Monday, July 17, 2017






Apart from Buddhism and Shaivism , Vaishnavism is abundantly visible in stone sculptures relating to ancient and medieval Kashmir. Attributes of Vishnu are starkly visible in so many sculptures in Kashmir . Some of these sculptures are still facing the fury of weather in the temple Ruins of Awantipora . And Awantipora temples were dedicated to both Shiva and Vishnu .

 Evidence suggests that the  ancient Shiva Temple at Buniyaar was originally dedicated to Vishnu . The  craftsmanship of this temple depicts  early Kashmiri Temple  Architecture. Due to age and neglect, the  temple is in total   dilapidated condition at the moment .

Images of Vishnu can be distinctly seen on the outer wall of the sanctum sanctorum of Martand sun Temple  . Though dedicated to sun God , the Temple has some stone  carved  images of Vishnu that are  still visible to naked eye .

Both Kalhana and Jonaraja in their Rajtarangini inform us  existence of a highly venerated  Vishnu Temple known as  “VISNU RANASVAMIN”   . Many Historian have identified the location of the temple  somewhere near Present day Graveyard known as Malla-khaah ( Srinagar city ) .

So many Vaishnava sculptures were preserved in SPS Musueum lal Mandi Srinagar . It appears that Vaisnavism had swept Kashmir valley and many traditions carried over till date have been due to its abiding influence.

So many incarnations of Vishnu have been sculpted in ancient or Medieval Kashmir . you can see Visnu as Vaikuntha Chaturmurti , Lakshmi Narayana, Hari -hara, Hari-Hara Pitamaha, Vasudeva – Lakshmi, Varaha, Narsimha , Kapila etc. etc. Vaikuntha Chaturmurti or Vaikuntha Vishnu or four-headed Vishnu image is typical to kashmir and found abundantly in ancient and Medieval sculptures of Kashmir.

According to Prof M L Kaul Noted scholar and writer ;

" The Vaishnavite thought equally co-existed with the Buddhist and Shaivite thought-ways. The appellation of Kashmir as 'Sharda-desh' (land of Sharda) establishes the Vaishnavite faith having come to Kashmir to leave its impression not only on the thinking elite, but on the general mass of people at grass-root level. Nilamat Puran as a Vaishnavite work declares Kashmir as the seat of Cakrin (Vishnu). Kashmir had its own share of Panchratra followers, who propagated and shaped the specifics of the creed only to mould the thought-structure of other religions. The interpenetration of Buddhism, Shaivism and Vaishnavism has been the product of the most tolerant cultural ethos obtaining in Kashmir. There existed mutual commerce of ideas and beliefs among the three religions, each borrowing the concepts from the other and investing them with new nuances as necessitated by its conceptual frame. The triad of Brahma as creator, Vishnu as preserver and Shiva as destroyer were not conceptually jealous of one another. They were transcendental, but also immanent involved in the weal and welfare of mankind at large. The syncretic images of the Triad explored from various sites in Kashmir sufficiently pinpoint and highlight the tolerant ethos of the Kashrnirian Hindus, who at no point of time in their history engaged themselves in sectarian battles generating and unleashing the forces of hatred, ill-will and religious bigotry"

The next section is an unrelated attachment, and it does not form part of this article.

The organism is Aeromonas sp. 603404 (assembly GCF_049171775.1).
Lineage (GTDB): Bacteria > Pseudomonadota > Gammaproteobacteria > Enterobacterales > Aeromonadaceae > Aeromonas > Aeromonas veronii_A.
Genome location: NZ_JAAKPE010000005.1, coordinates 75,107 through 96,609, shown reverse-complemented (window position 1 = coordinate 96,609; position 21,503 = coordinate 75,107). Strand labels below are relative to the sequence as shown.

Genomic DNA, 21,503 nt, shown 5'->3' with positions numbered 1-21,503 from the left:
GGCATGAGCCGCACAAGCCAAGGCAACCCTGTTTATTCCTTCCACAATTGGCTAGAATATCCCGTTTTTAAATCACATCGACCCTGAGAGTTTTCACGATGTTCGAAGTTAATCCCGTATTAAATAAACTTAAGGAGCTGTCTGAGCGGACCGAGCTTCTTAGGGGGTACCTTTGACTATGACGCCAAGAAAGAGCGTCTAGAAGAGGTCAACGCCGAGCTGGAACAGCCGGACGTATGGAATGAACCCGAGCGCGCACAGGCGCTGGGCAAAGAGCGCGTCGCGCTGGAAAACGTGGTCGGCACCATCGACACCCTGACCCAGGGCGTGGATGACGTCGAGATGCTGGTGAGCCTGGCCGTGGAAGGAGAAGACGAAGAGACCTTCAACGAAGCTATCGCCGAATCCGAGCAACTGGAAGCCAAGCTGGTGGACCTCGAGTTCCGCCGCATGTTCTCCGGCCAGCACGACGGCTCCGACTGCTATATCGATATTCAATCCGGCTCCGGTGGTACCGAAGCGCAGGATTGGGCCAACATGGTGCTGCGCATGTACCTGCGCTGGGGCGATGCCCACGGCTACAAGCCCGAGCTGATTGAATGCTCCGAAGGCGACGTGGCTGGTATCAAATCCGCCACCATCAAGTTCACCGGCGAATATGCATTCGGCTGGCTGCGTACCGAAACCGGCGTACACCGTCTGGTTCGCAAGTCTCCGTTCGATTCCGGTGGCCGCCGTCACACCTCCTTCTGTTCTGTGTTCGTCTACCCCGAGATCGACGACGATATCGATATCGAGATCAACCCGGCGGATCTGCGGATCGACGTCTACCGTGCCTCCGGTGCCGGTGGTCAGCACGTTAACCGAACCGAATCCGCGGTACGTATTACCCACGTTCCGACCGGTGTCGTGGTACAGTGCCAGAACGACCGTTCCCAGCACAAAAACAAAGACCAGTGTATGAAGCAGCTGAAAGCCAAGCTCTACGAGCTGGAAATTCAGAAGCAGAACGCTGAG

Kalhana’s Rajatarangini  informs us about Temples of  of Vishnu Jayaswamin and Vishnu Ranaswamin  Built by King Pravarsena II and King Ranaditya  respectively.. Jonaraja also makes mention of  Vishnu Ranaswamin  In his Rajatarangini . For Karakota kings , who occupied Kashmir’s throne in  7th Century , Vishnu  remained a Family deity .Kalhana mentions Vishnu Malhaswamin ,Vishnu Durlabhswamin, Vishnu Tribhuvanaswamin and Vishnu Gambhiraswamin   as shrines of that period dedicated to Vishnu.

According to Kalhana’s Rajtaringini,  The illustrious King  Laitaditya Built the Temple of Vishnu  Parihaskeshwa At Parihaaspora  in shining silver and gold with a Garuda ( an emblem of Vishnu ) at the top of the Temple complex. complex .  Verses 201 and 202 of fourth Taranga of Kalhana’s Rajtaringini explicitly mention that 84000 tolas of gold were used for the statue of Mukta Keshwa. And an equal silver by weight was used for the statue of ParihasKeshwa.  Presently also , Once you enter the ParihaasPora ruins site , the first structure  in ruins on the left side is the temple complex of parihaskeshva.

Busts and heads  of Vishnu have also been recovered from Vijeyshwara ( vejbror ) Temple ruins .Bhima , the illustrious King of sahi Dynasty built the Shrine of Bhimakeshva. Queen Sugandha ( 904-906 AD ) also built a Temple Dedicated to Vishnu that came to be known as Vishnu Gopala Keshava . Queen Didda also Founded some Vishnu shrines  prominent being  Vishnu Simhaswamin , Vishnu Abhimanyuswamin  and Vishnu Diddaswamin.

Kashmiris  worshipped Vishnu from the Trinity of Brahma ( Creator) , Vishnu ( preservor) And Mahesha ( destroyer) during  ancient and Medieval periods. The Vaishnava trait of preservation of creation formed a dominant trait of Kashmiri society during ancient and Medieval periods. These traits could be feeding birds, planting trees, feeding animals and not killing a snakes .

Kashmir’s Vaishnavism was  distinct and unique . The names of some Lakes , Places and Peaks in kashmir establish the overriding presence of vaisnavism in ancient and medieval Kashmir .And let me add that the source of River Veshav that falls through Aharbal fall and finally joins Vitasta or Jhelum near Sangam Bridge in Bijbihara was known as Vishnu Padh . Vishensar lake in Sonamarg area was known as Vishnu - Sar.

 Like Buddhism and Shaivism , Vaishnavism also received full support from
kashmirian society of that period.

( Autar Mota )

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CHINAR SHADE by Autarmota is licensed under a Creative Commons Attribution-Noncommercial-No Derivative Works 2.5 India License.
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